For years after my injury, I hated being offered help, especially for something that I only had a little trouble with. I was fighting for my freedom, and it was really important for me to do things for myself. Things like opening doors and going up ramps. I recognize that those are the ones that look extra hard, but they’re really not, and I resented the people who were just trying to help.
After a while I realized it wasn’t really the people I hated. It was the fact that I needed the help in the first place, and those thoughtful bystanders were just the physical representation of my disability. Of course, knowing that didn’t change those feelings. At least not overnight.
But the other day I was in Noodles & Co, and a nice guy jumped up to grab the door for me as I walked out. Funny. No resentment. No self-loathing. Just gratefulness. And a lot of relief. I even joked with him. “These doors are so heavy. Who are they trying to keep out?”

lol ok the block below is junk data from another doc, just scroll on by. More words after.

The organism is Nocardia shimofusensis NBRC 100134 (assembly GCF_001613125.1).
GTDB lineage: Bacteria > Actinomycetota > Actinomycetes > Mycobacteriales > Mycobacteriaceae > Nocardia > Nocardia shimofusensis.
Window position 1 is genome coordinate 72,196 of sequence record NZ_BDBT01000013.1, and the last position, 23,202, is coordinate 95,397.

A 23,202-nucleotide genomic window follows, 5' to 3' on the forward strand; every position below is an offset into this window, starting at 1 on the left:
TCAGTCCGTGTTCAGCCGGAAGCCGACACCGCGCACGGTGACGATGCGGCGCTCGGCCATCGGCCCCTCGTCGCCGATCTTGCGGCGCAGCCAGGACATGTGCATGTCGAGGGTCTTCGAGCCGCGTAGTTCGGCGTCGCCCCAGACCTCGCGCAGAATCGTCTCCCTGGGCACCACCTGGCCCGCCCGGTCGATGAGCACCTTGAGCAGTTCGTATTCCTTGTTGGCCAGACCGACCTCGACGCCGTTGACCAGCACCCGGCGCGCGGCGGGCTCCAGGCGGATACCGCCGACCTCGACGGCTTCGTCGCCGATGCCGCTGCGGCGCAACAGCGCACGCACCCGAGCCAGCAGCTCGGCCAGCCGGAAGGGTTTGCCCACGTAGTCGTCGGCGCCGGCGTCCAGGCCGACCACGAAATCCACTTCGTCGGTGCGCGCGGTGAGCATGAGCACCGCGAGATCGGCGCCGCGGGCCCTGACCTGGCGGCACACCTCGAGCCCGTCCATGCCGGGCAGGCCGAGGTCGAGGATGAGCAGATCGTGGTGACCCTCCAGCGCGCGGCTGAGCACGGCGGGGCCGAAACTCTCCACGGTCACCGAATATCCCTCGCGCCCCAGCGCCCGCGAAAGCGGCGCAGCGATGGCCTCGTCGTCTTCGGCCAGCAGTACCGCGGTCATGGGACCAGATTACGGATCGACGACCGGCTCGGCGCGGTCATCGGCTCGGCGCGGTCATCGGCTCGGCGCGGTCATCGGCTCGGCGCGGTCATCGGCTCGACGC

So what’s changed? Did I grow up? Or did I grow out of it? I think I’ve just realized I have nothing to prove – to the world or to myself. And the fight isn’t worth it when the prize is sore legs and a sour expression.
I had a similar revelation last year about using my chair more often. And to be fair, I haven’t resented anyone who’s opened a door for me in a while, but every now and then I’m struck with a then-and-now moment like that.
The way I thought before wasn’t exactly wrong (I’m not sure it was healthy for me but it wasn’t wrong). I needed those moments of self-sufficiency. Independence was important to me at that point in my life. But I’ve lived longer now, I’ve done things I hadn’t then. Different fights are important to me now. This is one I can leave in the past.
So next time you see me, feel free to run ahead and open that door. I promise not to bite your head off.